Objective: Many previous studies have reported that fruit and vegetable consumption is associated with a reduced risk of various disease, but whether or not their consumption is associated with the oral health-related quality of life (OHRQoL) is unclear. The objective of this study was to examine the association between the frequency of fruit and vegetable consumption and the OHRQoL in elderly subjects by sex. Methods: We analyzed cross-sectional data from a population-based Kyoto-Kameoka Study in 2012 of 3112 men and 3439 women (age ≥ 65 years). The frequencies of fruit and vegetable consumption were assessed using a validated food frequency questionnaire. We evaluated the OHRQoL using the General Oral Health Assessment Index (GOHAI), a self-reported measure designed to assess the oral health problems in old adults. Results: After adjusting for age, body mass index, alcohol, smoking, education, socioeconomic status, history of disease, medication use, mobility disability, and total energy intake, a higher frequency of combined fruit and vegetable consumption showed a significant positive association with the GOHAI score in both men and women (p-trend < 0.001 in both sexes). These associations remained significant after adjustment for poor mastication and denture use (p-trend all < 0.05 in both sexes). We observed a significant positive association even when the frequencies of fruit or vegetable consumption were analyzed separately (all p-trend < 0.05 in both sexes). Conclusions: A higher frequency of fruit and/or vegetable consumption independently showed a strong positive association with the OHRQoL in both men and women. Further prospective studies are needed to confirm these findings.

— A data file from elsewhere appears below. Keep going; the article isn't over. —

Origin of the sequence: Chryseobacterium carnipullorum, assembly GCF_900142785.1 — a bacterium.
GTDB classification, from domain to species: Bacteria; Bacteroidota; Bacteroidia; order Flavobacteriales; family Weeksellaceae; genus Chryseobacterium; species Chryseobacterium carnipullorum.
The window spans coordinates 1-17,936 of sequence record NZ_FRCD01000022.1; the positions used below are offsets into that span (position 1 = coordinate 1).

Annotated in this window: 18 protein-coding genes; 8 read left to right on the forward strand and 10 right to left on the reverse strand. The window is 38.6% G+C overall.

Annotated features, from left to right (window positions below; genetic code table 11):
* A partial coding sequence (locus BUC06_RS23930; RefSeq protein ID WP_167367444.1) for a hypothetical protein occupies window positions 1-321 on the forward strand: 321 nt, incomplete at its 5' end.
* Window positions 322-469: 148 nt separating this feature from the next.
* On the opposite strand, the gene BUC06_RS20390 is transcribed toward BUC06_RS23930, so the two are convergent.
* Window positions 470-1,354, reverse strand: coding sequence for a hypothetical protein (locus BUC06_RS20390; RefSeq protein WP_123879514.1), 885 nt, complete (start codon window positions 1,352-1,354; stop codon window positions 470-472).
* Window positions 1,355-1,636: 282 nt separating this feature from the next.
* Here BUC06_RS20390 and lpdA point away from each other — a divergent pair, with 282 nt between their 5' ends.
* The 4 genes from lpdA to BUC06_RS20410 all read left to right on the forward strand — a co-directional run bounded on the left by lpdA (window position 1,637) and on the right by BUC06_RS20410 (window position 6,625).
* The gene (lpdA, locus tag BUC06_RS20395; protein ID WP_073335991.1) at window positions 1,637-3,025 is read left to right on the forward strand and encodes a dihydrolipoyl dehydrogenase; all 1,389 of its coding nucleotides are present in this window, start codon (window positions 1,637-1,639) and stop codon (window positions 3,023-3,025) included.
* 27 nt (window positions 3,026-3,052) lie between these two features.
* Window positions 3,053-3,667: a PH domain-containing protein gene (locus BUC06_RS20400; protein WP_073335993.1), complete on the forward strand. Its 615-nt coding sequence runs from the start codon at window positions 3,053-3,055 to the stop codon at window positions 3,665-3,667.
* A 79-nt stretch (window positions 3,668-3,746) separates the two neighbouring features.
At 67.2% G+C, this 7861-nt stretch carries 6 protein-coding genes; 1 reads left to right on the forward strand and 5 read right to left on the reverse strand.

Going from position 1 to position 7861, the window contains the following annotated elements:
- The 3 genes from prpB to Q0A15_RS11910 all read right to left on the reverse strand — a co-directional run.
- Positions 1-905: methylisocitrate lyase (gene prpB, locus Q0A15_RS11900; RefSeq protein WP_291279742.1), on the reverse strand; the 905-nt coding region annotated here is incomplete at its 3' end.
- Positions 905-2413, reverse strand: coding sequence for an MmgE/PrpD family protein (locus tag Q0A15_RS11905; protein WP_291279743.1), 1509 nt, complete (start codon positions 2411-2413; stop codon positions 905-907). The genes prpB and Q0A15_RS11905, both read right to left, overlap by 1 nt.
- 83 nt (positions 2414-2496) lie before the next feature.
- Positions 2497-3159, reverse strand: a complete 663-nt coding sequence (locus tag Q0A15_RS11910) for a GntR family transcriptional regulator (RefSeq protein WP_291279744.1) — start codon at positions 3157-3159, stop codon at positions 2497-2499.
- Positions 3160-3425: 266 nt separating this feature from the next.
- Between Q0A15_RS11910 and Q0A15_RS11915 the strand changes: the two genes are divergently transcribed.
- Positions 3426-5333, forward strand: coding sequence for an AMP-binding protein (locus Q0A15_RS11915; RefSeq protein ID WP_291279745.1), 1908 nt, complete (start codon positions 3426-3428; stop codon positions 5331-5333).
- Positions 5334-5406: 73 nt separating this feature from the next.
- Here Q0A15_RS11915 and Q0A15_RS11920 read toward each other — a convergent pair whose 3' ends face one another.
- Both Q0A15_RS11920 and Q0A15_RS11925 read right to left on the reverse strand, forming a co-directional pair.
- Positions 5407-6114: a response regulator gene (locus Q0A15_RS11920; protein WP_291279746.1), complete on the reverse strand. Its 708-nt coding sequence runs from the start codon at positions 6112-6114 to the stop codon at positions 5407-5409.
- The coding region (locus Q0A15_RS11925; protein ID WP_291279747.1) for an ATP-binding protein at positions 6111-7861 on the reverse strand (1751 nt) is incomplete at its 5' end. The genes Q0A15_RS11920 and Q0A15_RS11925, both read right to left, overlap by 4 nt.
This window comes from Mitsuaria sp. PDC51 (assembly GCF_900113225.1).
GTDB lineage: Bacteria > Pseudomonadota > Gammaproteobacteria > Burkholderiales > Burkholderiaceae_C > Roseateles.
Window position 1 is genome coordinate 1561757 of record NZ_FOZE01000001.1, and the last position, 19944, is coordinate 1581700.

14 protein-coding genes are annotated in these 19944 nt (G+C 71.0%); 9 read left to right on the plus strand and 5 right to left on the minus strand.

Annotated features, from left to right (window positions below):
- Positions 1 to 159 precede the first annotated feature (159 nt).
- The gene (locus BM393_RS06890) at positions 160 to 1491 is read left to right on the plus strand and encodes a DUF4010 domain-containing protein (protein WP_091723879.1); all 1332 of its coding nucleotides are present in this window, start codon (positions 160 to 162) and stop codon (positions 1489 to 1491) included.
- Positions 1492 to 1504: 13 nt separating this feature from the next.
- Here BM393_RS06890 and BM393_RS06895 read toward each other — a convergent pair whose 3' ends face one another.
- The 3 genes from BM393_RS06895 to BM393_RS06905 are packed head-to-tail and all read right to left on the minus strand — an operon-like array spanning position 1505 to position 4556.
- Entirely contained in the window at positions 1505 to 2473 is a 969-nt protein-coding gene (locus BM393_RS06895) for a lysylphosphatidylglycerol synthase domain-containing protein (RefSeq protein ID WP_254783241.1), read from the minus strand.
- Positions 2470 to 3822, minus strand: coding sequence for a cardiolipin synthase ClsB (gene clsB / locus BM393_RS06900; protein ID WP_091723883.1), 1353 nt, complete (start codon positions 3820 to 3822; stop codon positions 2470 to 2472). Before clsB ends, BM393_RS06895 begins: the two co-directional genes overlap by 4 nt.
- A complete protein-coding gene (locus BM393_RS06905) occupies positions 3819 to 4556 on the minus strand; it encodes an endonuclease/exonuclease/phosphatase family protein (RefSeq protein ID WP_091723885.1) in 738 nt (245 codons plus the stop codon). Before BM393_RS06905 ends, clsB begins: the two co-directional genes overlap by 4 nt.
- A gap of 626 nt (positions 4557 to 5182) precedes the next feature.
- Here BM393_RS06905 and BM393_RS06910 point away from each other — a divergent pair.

All Science Journal Classification (ASJC) codes
- Food Science
- Nutrition and Dietetics